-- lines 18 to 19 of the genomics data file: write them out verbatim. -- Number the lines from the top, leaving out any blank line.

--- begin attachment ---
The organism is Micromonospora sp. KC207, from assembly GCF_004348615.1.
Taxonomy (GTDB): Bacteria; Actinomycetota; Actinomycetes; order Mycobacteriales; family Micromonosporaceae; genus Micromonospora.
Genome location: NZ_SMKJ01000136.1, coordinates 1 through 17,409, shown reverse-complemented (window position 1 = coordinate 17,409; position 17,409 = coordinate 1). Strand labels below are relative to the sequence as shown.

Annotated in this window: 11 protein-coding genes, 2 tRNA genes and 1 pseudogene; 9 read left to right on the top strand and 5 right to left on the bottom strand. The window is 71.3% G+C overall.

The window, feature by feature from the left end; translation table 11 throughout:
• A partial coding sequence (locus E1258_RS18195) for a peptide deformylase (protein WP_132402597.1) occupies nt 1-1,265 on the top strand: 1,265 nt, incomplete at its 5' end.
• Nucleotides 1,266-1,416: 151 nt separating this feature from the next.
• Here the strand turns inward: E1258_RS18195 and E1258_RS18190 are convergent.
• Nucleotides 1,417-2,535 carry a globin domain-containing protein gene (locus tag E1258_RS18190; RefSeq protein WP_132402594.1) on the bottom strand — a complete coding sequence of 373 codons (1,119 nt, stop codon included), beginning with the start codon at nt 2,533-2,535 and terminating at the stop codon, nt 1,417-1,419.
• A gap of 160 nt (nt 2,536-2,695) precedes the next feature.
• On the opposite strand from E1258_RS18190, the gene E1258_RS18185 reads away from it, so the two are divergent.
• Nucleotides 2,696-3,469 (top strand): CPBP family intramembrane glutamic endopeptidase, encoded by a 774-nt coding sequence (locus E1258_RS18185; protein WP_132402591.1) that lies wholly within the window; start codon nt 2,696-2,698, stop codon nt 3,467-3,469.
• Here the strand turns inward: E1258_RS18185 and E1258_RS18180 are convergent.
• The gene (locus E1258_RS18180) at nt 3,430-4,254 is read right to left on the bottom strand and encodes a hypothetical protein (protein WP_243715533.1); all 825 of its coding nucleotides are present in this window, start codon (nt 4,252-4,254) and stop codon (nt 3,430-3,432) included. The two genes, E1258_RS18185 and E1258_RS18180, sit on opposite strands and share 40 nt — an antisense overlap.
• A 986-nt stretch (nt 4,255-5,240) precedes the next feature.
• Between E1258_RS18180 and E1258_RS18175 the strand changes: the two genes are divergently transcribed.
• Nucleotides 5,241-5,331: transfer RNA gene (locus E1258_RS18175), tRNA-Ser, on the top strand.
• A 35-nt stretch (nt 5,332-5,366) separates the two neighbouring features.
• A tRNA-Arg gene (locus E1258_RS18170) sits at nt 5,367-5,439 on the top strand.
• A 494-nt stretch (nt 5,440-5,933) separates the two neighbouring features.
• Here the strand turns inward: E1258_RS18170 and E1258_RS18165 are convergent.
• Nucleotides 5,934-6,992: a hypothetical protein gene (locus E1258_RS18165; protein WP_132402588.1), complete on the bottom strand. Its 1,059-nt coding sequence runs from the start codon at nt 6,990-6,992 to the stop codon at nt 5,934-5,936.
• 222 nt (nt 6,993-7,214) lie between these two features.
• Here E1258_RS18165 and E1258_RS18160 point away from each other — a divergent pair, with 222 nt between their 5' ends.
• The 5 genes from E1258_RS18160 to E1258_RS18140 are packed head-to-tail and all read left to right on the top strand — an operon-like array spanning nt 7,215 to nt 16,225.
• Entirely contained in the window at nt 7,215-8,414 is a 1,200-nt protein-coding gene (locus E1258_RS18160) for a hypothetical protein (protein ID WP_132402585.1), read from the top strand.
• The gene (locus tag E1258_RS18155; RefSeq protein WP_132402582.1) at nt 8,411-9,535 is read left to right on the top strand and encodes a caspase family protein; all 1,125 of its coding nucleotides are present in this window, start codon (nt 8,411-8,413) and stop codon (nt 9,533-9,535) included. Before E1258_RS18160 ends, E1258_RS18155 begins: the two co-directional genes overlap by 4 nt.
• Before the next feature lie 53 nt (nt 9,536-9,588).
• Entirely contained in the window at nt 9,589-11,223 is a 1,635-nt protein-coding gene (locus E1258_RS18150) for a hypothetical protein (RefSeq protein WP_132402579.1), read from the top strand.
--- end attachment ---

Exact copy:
• A 35-nt stretch (nt 5,332-5,366) separates the two neighbouring features.
• A tRNA-Arg gene (locus E1258_RS18170) sits at nt 5,367-5,439 on the top strand.